What’s needed from marketing clouds, part II

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Credit: Shutterstock / Cienpies Design

Although I’m trying to resist using the term “marketing clouds,” there’s just too much buzz around it. Marketing tech is hot, so Gigaom Research wanted to figure out what trends were most critical for this space in the near term, so that advertisers and marketers can gauge potential suppliers, and the would-be providers can prioritize feature sets and acquisitions. What did we find? Some of the big guys are too focused on their CRM roots.

Six weeks ago, we launched our analysis with a Gigaom reader poll. We asked our readers what they thought were the most disruptive forces in marketing technology. The results: big data and mobile.

Gigaom reader perceptions of marketing tech disruptors

I’ll give you big data, even if most marketing campaigns don’t deal in the kind of volumes that define “big,” and most buying and selling isn’t dependent on real-time analysis. Yes, social media and search generate tons of data, and search and programmatic buying depend on real-time bidding. Retargeting and lookalike profiling can use those data types, too.

But right now, most mobile-marketing spending is going to Google for search, and to Facebook and, recently, Twitter. Mobile Facebook spending is mostly on app promotion. In time, brands using apps for marketing is going to be big, especially as gaming and personal utility cools. But if your marketing tools can handle search and social, you’ve got a year or so before you need tons of mobile tools. Especially if you’re waiting for beacons and sophisticated geotargeting.

Disruption Vectors in the marketing-tech platform sector

MarketingTechVectors-e1409152895156

Key: vector weighting sums to 100%

Source: Gigaom Research

The chart above maps what Gigaom Research determined were the key technologies and trends disrupting marketing technology today. We call them Disruption Vectors, because, hey, we’re analysts and we have to try to brand our methodologies. The graphic illustrates the six most critical forces in the sector, and their relative importance compared with each other.

Social media. We found from interviews and a survey of digital marketers that social media marketing is where the most big spenders are increasing their budgets. That, social’s role in mobile, and the fact that over 50 percent of marketers think it’s difficult to prove social ROI, moved it to the top of our list.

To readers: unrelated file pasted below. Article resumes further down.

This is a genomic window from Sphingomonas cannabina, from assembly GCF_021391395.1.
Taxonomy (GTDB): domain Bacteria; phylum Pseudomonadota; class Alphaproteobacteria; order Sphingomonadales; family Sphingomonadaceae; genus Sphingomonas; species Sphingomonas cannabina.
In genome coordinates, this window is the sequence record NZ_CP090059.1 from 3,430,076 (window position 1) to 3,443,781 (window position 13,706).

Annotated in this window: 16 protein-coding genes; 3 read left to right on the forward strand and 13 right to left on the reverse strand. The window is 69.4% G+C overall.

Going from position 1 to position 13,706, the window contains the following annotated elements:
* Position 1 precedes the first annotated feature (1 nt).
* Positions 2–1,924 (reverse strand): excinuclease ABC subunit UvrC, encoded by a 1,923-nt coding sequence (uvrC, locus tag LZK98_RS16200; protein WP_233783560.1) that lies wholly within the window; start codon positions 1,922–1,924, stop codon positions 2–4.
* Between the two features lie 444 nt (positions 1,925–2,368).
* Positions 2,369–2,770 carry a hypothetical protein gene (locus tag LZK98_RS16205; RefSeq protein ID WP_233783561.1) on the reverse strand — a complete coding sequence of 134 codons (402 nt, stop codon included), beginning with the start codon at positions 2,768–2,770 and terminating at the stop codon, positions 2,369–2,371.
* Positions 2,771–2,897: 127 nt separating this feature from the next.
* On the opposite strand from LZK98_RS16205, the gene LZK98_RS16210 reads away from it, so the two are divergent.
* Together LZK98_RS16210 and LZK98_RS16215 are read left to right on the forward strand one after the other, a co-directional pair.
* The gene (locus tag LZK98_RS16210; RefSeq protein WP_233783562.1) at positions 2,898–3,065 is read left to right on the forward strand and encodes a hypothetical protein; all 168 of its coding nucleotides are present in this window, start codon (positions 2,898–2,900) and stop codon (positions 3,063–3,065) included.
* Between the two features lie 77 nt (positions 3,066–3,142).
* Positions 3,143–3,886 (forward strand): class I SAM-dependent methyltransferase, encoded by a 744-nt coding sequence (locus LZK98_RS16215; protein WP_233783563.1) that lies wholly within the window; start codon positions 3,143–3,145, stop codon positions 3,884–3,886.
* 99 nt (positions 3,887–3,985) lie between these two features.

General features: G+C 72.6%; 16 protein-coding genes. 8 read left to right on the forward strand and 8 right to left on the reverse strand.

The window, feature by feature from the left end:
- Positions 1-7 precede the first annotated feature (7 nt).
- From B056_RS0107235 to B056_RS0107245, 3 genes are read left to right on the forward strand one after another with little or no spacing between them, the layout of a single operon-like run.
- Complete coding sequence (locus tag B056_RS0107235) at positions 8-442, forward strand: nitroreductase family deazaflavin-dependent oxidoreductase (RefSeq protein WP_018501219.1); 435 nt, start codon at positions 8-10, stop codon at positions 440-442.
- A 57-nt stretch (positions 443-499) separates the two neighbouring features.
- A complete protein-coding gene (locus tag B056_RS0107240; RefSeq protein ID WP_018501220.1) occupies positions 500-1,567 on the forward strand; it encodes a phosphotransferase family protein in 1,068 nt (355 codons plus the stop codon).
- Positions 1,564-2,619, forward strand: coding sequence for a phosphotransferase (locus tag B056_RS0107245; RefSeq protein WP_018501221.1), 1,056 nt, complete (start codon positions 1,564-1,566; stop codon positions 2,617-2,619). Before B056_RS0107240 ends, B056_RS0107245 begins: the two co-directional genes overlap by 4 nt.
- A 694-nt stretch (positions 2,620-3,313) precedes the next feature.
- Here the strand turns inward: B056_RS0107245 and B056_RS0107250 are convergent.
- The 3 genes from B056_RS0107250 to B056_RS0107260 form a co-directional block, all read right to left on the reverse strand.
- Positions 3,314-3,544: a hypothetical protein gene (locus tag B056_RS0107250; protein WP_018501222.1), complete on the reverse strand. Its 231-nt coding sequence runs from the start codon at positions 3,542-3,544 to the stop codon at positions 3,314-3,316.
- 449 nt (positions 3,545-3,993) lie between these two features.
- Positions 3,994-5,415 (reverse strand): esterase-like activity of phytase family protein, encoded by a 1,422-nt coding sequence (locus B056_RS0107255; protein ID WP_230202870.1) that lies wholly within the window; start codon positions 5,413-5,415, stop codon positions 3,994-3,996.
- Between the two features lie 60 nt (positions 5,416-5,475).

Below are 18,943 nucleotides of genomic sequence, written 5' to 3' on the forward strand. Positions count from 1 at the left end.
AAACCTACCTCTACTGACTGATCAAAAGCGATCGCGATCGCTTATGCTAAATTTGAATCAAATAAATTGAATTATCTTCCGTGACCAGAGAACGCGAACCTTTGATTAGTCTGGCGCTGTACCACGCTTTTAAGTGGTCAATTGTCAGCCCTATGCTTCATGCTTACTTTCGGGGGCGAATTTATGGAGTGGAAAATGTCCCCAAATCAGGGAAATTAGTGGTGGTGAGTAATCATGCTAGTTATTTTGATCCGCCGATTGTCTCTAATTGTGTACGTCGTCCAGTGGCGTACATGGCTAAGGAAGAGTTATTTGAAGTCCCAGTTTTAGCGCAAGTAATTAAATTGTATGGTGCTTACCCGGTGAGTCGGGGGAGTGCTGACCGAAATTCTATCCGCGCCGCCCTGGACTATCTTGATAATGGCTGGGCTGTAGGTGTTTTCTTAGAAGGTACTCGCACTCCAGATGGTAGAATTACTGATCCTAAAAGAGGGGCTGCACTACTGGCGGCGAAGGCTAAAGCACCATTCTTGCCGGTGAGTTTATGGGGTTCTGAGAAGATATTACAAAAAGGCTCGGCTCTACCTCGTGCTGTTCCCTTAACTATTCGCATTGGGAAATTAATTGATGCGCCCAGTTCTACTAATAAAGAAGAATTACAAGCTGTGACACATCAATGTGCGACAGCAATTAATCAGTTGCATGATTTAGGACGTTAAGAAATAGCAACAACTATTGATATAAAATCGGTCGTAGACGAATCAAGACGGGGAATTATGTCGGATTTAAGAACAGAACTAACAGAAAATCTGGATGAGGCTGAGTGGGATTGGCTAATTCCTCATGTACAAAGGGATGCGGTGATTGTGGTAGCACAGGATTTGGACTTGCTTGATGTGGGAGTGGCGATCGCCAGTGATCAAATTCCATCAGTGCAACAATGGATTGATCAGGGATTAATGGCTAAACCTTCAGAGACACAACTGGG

Multichannel means managing campaigns and programs across digital channels – email, search, display, mobile – but also incorporating them in traditional media, like television and print. The big spenders use all media, and they’re grappling with marketing-mix modeling and attribution.

Multi-objective. All those channels are needed to reach fragmented audiences in support of the classic marketing objectives: customer awareness, acquisition, conversion, and retention. Our survey showed that marketers rate all four as important parts of their digital marketing. Marketing-tech platforms need to address branding as well as direct response goals.

Mobile. As noted, stay tuned. Soon to be critical.

Digital video. The biggest budgets – TV budgets – stay on TV for its reach and emotion. TV’s still the branding medium of choice. Startups, big online players, and traditional TV networks alike are arming for the online and OTT video wars. But like mobile, handling the other vectors addresses many digital video issues. Also, it’s going to take a while for TV buyers to get comfortable with digital targeting and buying. They will do so, but they’ll also likely be able to do that on the big screen by the time they’re ready.

Programmatic buying is more than disruptive for online publishers. It’s wrenching, forcing them to re-invent sponsorships as “native advertising,” and huddle together in premium exchanges. But right now, most programmatic buying is focused on online display.

So take a look at our Sector Roadmap report for more details and see which platforms are in the best position to take advantage of these trends. We evaluated a representative selection of suppliers, including some niche specialists, more for their strategic focus and vision than for their product sets, which will continue to evolve at light speed. Of the companies we examined, IgnitionOne and Adobe currently align best with the trends. Neustar and Salesforce.com are also well positioned. HubSpot and Bronto Software offer compelling but narrowly focused platforms.

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